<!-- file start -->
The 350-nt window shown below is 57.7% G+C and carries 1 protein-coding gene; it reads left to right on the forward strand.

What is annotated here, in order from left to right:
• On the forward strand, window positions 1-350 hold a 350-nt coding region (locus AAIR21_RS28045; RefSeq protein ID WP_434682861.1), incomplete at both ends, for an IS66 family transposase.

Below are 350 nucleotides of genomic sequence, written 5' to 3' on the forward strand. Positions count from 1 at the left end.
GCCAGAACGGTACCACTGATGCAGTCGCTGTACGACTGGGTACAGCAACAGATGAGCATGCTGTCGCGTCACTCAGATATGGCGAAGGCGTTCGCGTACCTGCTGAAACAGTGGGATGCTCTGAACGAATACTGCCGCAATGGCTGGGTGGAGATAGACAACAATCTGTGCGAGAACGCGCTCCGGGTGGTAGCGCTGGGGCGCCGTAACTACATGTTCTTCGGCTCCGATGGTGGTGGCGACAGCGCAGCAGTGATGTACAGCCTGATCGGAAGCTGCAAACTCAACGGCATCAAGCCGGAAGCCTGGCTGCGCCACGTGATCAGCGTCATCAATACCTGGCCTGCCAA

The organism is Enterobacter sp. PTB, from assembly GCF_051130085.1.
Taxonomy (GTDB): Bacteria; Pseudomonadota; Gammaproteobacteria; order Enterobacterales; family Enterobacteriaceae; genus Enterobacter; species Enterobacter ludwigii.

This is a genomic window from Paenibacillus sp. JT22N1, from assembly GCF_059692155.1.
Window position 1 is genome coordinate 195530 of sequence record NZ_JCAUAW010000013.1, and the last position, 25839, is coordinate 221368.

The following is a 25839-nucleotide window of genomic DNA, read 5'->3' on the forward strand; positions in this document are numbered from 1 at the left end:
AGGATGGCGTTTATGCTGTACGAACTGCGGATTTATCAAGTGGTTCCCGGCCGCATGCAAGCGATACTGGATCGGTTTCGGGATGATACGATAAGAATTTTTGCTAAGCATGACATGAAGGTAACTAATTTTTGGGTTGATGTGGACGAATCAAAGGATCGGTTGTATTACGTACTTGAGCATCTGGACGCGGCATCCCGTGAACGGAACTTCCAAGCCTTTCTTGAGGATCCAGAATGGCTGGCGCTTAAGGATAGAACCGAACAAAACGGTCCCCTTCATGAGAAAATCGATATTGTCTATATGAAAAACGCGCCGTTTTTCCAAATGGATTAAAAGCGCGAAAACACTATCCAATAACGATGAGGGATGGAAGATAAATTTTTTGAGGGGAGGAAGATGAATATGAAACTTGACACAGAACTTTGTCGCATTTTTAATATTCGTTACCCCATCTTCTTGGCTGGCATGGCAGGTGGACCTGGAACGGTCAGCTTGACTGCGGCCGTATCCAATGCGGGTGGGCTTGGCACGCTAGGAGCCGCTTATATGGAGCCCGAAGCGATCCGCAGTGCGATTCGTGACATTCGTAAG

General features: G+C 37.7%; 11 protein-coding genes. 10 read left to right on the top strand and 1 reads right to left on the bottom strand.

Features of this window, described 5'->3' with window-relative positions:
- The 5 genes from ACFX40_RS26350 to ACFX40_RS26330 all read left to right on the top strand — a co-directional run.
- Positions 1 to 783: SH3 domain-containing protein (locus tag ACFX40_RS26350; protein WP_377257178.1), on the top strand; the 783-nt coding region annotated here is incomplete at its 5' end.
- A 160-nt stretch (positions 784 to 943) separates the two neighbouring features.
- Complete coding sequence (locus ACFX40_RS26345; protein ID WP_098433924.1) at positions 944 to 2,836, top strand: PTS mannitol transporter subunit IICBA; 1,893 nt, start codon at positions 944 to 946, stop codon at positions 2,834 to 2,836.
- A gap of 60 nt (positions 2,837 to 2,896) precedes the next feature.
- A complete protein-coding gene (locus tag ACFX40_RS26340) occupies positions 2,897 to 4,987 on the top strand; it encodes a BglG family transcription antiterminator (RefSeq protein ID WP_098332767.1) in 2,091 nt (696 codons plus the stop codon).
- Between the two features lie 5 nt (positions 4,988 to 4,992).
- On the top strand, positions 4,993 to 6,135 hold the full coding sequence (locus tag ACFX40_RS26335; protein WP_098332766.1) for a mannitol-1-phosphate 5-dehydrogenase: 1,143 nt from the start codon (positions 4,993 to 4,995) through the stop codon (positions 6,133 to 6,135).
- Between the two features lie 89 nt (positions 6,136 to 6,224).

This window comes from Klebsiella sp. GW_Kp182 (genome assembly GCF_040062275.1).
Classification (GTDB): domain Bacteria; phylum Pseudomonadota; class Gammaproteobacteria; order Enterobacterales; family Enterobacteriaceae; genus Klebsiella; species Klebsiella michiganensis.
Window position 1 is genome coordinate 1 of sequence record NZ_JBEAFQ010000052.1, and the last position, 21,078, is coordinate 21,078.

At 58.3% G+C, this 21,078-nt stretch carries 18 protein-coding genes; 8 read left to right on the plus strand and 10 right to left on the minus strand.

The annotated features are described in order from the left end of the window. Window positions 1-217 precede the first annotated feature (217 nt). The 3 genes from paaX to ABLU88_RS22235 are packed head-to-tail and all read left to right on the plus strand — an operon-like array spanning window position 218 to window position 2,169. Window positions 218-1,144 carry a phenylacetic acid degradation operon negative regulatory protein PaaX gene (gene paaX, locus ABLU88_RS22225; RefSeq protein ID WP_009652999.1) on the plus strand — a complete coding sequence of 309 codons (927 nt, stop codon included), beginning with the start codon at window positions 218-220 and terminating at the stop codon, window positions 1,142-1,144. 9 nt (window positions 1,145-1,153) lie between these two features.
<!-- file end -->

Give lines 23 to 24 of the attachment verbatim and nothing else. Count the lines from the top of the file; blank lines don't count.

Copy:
This window comes from Klebsiella sp. GW_Kp182 (genome assembly GCF_040062275.1).
Classification (GTDB): domain Bacteria; phylum Pseudomonadota; class Gammaproteobacteria; order Enterobacterales; family Enterobacteriaceae; genus Klebsiella; species Klebsiella michiganensis.